Administrative worker categories
The new regulations clarify that only certain administrative employees qualify as exempt. To meet the exemption, the employee must be: compensated on a salary or fee basis of no less than $450 per week; performing primarily office duties or nonmanual work directly related to the management or general business operations of your practice; and exercising independent judgment and discretion with matters of significance.
Before you rush off to characterize all of your administrative employees as exempt, consider their day-to-day responsibilities. Most likely, very few employees in your practice, besides your practice manager, will qualify under this exemption.
Also, don't make the mistake of assuming you can simply amend your employees' job title or description to meet these three requirements. Unless your employees legitimately carry out these administrative responsibilities and satisfy all three elements, they will not qualify for the exemption.
As your practice has expanded, you may have hired one or more individuals to work on computer-related issues for your practice, including Web site design, network administration, and software integration. How do you categorize these employees?
The FLSA permits computer systems analysts, computer programmers, software engineers, or other similarly skilled computer workers to be classified as exempt employees, provided their daily work responsibilities involve a high level of skills related to areas such as system analysis techniques; design, development, creation, or testing of computer systems or programs; and/or design, documentation, testing, creation, or modification of computer programs related to machine operating systems. Before determining whether or not your computer employees are exempt or nonexempt, look carefully at their actual responsibilities.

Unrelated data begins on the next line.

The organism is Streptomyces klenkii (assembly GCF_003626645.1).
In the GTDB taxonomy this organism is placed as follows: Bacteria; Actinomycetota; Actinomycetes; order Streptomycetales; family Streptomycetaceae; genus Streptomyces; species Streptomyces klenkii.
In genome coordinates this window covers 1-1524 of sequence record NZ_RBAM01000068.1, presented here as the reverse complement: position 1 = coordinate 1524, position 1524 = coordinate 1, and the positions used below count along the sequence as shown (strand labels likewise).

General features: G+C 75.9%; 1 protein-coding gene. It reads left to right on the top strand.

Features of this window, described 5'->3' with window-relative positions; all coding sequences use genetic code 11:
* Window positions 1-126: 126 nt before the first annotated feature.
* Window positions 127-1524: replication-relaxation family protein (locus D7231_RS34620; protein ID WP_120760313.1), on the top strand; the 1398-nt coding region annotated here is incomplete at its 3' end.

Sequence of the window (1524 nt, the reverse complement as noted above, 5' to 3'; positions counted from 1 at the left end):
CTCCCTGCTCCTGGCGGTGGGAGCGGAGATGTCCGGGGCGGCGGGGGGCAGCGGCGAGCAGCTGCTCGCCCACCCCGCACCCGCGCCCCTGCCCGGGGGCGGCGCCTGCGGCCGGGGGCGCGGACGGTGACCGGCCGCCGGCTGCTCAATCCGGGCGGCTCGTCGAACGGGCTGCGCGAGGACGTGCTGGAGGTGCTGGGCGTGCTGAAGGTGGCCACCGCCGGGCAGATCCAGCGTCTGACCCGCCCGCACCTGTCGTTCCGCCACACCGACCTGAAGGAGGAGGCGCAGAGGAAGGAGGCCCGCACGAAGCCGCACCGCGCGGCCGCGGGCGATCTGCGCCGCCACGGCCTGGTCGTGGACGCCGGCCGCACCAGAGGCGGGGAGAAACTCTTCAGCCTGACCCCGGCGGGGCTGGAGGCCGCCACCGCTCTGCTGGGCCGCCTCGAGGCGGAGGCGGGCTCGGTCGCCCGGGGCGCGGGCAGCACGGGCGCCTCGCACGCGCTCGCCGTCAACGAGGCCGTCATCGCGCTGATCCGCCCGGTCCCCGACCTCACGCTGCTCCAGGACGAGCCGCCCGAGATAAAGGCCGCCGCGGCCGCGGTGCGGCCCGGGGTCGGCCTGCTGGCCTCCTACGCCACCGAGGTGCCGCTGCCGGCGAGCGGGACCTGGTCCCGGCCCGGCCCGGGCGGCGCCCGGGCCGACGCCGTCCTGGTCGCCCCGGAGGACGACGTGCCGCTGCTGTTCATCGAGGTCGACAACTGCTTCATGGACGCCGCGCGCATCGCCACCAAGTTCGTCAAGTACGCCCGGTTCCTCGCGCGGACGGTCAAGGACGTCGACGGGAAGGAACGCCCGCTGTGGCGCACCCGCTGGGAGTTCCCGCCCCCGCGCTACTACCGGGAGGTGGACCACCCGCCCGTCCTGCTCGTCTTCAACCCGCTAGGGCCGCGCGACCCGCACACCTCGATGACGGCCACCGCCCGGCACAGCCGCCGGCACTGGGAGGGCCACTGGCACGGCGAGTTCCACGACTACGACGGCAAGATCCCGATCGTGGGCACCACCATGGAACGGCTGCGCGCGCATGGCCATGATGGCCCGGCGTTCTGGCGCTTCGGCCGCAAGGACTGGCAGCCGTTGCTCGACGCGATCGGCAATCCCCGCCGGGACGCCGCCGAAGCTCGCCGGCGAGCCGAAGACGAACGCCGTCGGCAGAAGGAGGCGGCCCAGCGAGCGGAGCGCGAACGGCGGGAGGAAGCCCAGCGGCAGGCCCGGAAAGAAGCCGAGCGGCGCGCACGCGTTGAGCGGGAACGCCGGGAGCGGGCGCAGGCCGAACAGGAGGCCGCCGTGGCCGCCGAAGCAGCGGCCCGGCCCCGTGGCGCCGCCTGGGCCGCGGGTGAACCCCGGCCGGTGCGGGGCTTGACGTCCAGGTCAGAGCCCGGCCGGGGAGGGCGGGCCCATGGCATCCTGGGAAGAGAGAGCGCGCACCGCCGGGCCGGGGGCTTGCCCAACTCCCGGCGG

Even if your employees otherwise qualify as exempt employees, you, as their employer, can invalidate the exemption. If it is your practice pattern to "dock" employees for absences (for instance, for lateness or partial-day personal absences), you may have unwittingly eliminated your employees' qualification for exempt status.
While it is permissible to deduct nonwork time from a nonexempt employee, an intentional deduction in the salary of an exempt employee will likely be viewed by the government as stripping your employees' exempt status. Bear in mind, you should have in place a clearly communicated policy that prohibits improper salary deductions from exempt employees as well as a grievance policy. Under this grievance policy, you must reimburse the employee for any improper deductions.